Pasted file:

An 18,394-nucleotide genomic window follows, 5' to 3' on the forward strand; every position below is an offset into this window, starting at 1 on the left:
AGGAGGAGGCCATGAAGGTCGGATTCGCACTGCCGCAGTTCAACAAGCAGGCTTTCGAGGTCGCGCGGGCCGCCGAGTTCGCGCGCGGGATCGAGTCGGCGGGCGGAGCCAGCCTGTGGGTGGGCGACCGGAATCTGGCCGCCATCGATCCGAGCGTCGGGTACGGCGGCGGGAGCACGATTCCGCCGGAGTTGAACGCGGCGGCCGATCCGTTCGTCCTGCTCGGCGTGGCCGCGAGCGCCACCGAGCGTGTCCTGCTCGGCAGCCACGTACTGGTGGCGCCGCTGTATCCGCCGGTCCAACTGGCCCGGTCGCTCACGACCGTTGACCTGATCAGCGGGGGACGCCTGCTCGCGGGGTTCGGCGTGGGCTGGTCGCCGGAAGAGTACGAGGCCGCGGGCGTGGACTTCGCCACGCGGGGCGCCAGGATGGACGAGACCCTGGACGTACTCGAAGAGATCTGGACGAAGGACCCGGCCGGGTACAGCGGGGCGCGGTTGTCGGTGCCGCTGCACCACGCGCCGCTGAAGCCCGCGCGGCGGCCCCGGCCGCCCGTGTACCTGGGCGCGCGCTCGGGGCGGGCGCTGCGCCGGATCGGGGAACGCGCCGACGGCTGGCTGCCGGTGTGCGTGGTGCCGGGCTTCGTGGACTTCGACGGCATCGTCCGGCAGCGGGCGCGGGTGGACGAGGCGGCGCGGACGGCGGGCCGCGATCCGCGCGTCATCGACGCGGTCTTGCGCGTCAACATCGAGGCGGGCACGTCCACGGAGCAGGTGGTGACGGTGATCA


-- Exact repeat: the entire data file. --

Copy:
An 18,394-nucleotide genomic window follows, 5' to 3' on the forward strand; every position below is an offset into this window, starting at 1 on the left:
AGGAGGAGGCCATGAAGGTCGGATTCGCACTGCCGCAGTTCAACAAGCAGGCTTTCGAGGTCGCGCGGGCCGCCGAGTTCGCGCGCGGGATCGAGTCGGCGGGCGGAGCCAGCCTGTGGGTGGGCGACCGGAATCTGGCCGCCATCGATCCGAGCGTCGGGTACGGCGGCGGGAGCACGATTCCGCCGGAGTTGAACGCGGCGGCCGATCCGTTCGTCCTGCTCGGCGTGGCCGCGAGCGCCACCGAGCGTGTCCTGCTCGGCAGCCACGTACTGGTGGCGCCGCTGTATCCGCCGGTCCAACTGGCCCGGTCGCTCACGACCGTTGACCTGATCAGCGGGGGACGCCTGCTCGCGGGGTTCGGCGTGGGCTGGTCGCCGGAAGAGTACGAGGCCGCGGGCGTGGACTTCGCCACGCGGGGCGCCAGGATGGACGAGACCCTGGACGTACTCGAAGAGATCTGGACGAAGGACCCGGCCGGGTACAGCGGGGCGCGGTTGTCGGTGCCGCTGCACCACGCGCCGCTGAAGCCCGCGCGGCGGCCCCGGCCGCCCGTGTACCTGGGCGCGCGCTCGGGGCGGGCGCTGCGCCGGATCGGGGAACGCGCCGACGGCTGGCTGCCGGTGTGCGTGGTGCCGGGCTTCGTGGACTTCGACGGCATCGTCCGGCAGCGGGCGCGGGTGGACGAGGCGGCGCGGACGGCGGGCCGCGATCCGCGCGTCATCGACGCGGTCTTGCGCGTCAACATCGAGGCGGGCACGTCCACGGAGCAGGTGGTGACGGTGATCA